The decentralised cryptocurrency bitcoin is now over the $1,000 mark for the first time in three years, as major global currencies undergo major dips in the beginning of 2017.
Just before Christmas celebrations were about to get underway, bitcoin was experiencing a surge in interest and value, reaching a record circulation value of $14bn, with a single bitcoin being valued at $874.
Nearly two weeks later, this resurgence in the stateless currency has reached fever pitch, with Reuters reporting that on 2 January, a single bitcoin was worth $1,022 – the first time in three years that it had surpassed $1,000.
What made this news even more interesting was the fact that over the course of 2016, the online currency had a 125pc increase on the previous year, surpassing many traditional global currencies.
Throughout last year, its biggest daily moves were found to reach a peak of 10pc, which, despite being more volatile than central bank-issued currencies, was a sign of increasing stability for bitcoin.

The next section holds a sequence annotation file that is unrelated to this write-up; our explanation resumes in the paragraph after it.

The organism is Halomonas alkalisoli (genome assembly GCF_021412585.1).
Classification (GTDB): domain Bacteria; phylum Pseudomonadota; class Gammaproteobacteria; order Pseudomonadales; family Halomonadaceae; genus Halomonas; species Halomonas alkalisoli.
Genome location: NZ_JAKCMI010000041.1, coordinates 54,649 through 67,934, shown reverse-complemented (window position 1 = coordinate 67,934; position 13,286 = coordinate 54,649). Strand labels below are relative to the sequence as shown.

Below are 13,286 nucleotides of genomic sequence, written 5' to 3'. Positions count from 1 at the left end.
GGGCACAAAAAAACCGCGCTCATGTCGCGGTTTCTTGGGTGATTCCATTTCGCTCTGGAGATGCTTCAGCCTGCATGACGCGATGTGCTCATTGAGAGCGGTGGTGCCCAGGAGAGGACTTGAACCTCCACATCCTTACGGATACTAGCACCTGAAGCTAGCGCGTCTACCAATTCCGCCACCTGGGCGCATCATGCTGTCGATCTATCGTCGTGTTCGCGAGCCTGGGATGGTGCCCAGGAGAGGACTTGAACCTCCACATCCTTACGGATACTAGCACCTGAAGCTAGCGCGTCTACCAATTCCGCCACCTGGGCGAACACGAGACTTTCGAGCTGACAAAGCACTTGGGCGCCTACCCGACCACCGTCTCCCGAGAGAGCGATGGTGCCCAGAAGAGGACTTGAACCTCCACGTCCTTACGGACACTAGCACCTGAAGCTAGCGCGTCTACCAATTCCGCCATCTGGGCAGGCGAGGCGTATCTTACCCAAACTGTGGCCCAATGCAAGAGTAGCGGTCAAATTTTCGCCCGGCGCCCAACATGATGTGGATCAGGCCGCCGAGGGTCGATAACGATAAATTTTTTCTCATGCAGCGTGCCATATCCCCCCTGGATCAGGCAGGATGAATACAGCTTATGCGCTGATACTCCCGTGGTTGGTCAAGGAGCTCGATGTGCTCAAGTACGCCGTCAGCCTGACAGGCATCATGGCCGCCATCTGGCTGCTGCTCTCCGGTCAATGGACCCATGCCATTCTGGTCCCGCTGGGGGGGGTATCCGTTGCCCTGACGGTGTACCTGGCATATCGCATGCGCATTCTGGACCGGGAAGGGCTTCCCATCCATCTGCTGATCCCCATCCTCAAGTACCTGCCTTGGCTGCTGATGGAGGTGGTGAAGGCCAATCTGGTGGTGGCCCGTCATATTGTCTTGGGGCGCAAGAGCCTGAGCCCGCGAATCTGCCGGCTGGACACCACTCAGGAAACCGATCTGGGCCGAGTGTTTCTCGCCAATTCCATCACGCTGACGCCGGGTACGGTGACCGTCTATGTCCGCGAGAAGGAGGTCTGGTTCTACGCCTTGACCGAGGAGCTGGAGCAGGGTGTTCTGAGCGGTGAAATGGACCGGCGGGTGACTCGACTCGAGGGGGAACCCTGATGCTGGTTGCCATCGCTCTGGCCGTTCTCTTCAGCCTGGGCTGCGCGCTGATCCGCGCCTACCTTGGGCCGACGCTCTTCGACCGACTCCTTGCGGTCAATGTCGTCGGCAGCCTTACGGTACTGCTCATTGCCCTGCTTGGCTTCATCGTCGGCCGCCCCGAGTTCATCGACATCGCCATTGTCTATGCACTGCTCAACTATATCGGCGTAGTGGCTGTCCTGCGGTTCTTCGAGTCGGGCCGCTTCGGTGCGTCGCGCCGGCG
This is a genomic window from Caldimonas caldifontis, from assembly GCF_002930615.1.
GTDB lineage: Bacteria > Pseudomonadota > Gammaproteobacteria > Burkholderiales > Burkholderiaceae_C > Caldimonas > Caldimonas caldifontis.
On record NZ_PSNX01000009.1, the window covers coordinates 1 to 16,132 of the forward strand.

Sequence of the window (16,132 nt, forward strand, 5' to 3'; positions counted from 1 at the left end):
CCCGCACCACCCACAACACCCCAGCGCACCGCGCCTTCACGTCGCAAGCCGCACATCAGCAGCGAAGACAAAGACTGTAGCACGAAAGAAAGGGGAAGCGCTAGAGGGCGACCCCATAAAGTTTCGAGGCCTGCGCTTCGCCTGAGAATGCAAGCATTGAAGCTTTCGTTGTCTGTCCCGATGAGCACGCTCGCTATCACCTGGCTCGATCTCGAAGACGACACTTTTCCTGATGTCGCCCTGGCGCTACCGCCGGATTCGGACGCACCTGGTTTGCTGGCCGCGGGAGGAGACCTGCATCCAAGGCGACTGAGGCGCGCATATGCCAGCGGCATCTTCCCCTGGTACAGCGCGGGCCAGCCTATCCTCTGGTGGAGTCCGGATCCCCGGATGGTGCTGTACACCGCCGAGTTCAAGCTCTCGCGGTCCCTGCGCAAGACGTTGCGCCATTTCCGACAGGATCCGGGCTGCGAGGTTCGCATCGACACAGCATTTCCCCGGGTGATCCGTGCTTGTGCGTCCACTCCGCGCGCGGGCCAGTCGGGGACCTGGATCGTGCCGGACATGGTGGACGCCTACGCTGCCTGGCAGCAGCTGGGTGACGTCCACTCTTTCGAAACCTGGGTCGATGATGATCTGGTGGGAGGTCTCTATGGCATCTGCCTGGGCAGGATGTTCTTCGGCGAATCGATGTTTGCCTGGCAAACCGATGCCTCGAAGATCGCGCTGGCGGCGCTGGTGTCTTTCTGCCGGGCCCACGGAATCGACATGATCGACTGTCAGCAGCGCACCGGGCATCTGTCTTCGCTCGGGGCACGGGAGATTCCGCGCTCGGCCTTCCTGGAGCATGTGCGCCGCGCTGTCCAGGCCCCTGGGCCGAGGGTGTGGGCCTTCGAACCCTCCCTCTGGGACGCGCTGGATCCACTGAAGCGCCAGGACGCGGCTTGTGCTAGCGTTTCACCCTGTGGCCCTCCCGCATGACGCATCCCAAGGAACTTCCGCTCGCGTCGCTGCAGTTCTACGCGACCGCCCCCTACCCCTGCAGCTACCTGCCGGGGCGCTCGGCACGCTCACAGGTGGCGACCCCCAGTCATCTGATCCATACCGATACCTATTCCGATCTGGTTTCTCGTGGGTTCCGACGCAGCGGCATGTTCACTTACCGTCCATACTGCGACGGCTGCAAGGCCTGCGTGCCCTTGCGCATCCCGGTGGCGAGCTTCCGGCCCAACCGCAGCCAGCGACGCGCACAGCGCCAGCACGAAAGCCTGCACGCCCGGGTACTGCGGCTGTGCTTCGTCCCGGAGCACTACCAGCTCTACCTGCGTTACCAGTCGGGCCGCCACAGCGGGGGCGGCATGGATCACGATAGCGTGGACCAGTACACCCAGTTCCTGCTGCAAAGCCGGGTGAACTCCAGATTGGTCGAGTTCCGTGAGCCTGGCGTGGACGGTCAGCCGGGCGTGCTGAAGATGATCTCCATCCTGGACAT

Almost three years ago, the devastating MtGox breach that resulted in thousands of bitcoin worth millions of dollars being stolen saw its value crash from over $1,000 to just $400, amid swing values as high as 40pc.
India and China currencies dipping
While no definitive reason has been given as to why bitcoin has returned to such high levels, Reuters has suggested that it could be down to the fluctuating of major global currencies, particularly in China and India.
Demand for the currency – which allows anyone to make transactions without ties to a single country – has seen notable growth in China, following a fall in the value of yuan by as much as 7pc in 2016.
Similar fears over the future of the state currency have been experienced in India, following the shock decision last November to scrap the 500 and 1,000 rupee bank notes overnight.
Paul Gordon, a board member of the UK Digital Currency Association, said of bitcoin’s resurgence: “The growing war on cash, and capital controls, is making bitcoin look like a viable, if high risk, alternative.”
At the time of writing, bitcoin has since dropped slightly, but remains above the $1,000 mark at $1,013.